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Pretoria, South Africa

Akyazi R.,Ordu University | Ueckermann E.A.,ARC PPRI | Ueckermann E.A.,North West University South Africa | Soysal M.,Ordu University
Acarologia | Year: 2016

Amblyseius herbicolus Chant, 1959 (Mesostigmata: Phytoseiidae) is reported for the first time in Ordu province (Sea side, Black Sea Region), Turkey. The specimens were collected from persimmon trees (Diospyros kaki Thunb., Diospyros lotus L.) infested with tenuipalpid and tydeid mites in Altınordu and Perşembe, Ordu Province, Turkey. © Akyazi R. et al. Source

Bagheri M.,Islamic Azad University at Maragheh | Mohajer S.S.,Gorgan University of Agricultural Sciences and Natural Resources | Saboori A.,University of Tehran | Asadeh G.,Gorgan University of Agricultural Sciences and Natural Resources | And 2 more authors.
Acarologia | Year: 2011

A new species of Storchia Oudemans (Acari: Stigmaeidae) is described and illustrated based on specimens collected from moss and soil in Golestan Province, Iran. A key to all species of Storchia (female) is also provided. Source

Bahramisharif A.,Stellenbosch University | Lamprecht S.C.,Agricultural Research Council Plant Protection Research Institute | Spies C.F.J.,Stellenbosch University | Spies C.F.J.,Agriculture and Agri Food Canada | And 2 more authors.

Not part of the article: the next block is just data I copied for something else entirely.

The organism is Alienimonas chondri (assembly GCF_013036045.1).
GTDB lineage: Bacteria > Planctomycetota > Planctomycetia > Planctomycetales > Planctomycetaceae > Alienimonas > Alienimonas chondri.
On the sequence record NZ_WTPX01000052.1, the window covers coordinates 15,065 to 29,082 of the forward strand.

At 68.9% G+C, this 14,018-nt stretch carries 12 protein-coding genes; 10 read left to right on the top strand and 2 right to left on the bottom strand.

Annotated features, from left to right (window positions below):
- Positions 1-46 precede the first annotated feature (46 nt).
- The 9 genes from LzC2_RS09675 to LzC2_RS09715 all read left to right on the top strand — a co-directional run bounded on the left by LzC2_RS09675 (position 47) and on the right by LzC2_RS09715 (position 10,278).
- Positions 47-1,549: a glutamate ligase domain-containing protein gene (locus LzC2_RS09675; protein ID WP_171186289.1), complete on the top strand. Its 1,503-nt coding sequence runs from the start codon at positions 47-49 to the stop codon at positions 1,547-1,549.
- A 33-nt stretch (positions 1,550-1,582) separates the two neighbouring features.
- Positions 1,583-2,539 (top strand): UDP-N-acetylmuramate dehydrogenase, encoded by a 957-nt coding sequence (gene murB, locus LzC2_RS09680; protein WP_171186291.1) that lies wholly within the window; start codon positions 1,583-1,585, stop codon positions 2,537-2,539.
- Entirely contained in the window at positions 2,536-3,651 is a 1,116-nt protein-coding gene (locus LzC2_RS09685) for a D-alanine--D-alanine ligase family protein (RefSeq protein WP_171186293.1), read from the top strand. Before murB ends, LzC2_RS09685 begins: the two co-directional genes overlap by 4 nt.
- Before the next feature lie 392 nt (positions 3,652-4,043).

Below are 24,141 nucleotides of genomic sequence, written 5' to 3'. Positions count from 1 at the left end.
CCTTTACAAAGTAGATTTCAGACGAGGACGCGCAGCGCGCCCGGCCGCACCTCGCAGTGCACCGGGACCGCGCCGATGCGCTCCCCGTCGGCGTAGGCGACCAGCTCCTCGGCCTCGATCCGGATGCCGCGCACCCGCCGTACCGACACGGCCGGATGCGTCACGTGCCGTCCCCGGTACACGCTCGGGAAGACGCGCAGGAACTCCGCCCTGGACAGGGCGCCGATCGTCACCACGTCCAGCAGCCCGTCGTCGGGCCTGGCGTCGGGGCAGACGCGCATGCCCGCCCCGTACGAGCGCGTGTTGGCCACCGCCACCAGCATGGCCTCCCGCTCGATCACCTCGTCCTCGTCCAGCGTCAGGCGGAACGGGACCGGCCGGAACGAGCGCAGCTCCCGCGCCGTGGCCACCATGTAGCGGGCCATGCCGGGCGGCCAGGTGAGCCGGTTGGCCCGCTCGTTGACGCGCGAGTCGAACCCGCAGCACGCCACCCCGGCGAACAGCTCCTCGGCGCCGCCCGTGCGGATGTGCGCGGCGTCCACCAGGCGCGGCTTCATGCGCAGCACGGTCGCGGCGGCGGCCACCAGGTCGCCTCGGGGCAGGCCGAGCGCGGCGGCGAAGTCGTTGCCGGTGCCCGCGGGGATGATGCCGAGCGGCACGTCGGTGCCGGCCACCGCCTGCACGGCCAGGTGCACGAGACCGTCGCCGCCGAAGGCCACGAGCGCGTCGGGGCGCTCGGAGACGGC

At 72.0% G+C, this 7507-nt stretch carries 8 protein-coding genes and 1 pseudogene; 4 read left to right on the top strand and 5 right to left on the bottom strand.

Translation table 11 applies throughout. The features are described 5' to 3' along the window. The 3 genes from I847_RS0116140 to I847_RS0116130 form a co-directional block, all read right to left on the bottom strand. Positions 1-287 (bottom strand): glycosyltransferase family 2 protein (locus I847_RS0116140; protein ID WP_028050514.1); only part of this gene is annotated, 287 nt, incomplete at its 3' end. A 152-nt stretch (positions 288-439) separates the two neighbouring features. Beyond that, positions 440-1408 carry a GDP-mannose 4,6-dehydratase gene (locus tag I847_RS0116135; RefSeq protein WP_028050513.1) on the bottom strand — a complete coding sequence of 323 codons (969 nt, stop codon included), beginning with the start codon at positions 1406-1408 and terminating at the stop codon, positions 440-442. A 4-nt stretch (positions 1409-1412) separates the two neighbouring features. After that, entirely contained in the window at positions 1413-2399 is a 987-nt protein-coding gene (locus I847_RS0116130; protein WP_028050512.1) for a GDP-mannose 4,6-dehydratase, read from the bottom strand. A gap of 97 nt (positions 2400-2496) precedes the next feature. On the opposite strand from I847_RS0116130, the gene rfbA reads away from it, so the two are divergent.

Mycologia | Year: 2013

The genus Pythium consists of more than 120 species and is subdivided into 11 phylogenetic clades (A-K) based on internal transcribed spacer (ITS) region sequence data. Pythium clade G contains only seven known species, with most not being well described. Our study characterized 12 Pythium isolates from Aspalathus linearis (rooibos) that fit into clade G. Phylogenetic analyses of the ITS region and a combined phylogeny of four gene regions (ITS, b-tubulin, COX1 and COX2 [cytochrome c oxidase subunits I, II]) identified five clade G subclades. The rooibos isolates formed two groups, Pythium Rooibos I (RB I) and II (RB II), that clustered into two separate clades within subclade 1. The nine Pythium RB I isolates formed a distinct clade from P. iwayamai and is described here as a new species, Pythium cederbergense sp. nov. The three Pythium RB II isolates had P. canariense and P. violae as their closest relatives and were genetically diverse, suggesting the presence of several new species or a species complex that cannot be resolved with the current data, thus precluding a species description of this group. Morphological analyses showed that P. cederbergense and Pythium RB II were indistinguishable from each other but distinct from known clade G species. Clade G studies are being hampered by imprecise morphological descriptions of P. violae, P. canariense and P. iwayamai and each species being represented by only one isolate. The P. cederbergense and Pythium RB II isolates all were nonpathogenic toward rooibos, lupin and oats seedlings. One oligonucleotide was developed for each of P. cederbergense and Pythium RB II, which was able to differentiate the isolates with DNA macro-array analyses. © 2013 by The Mycological Society of America. Source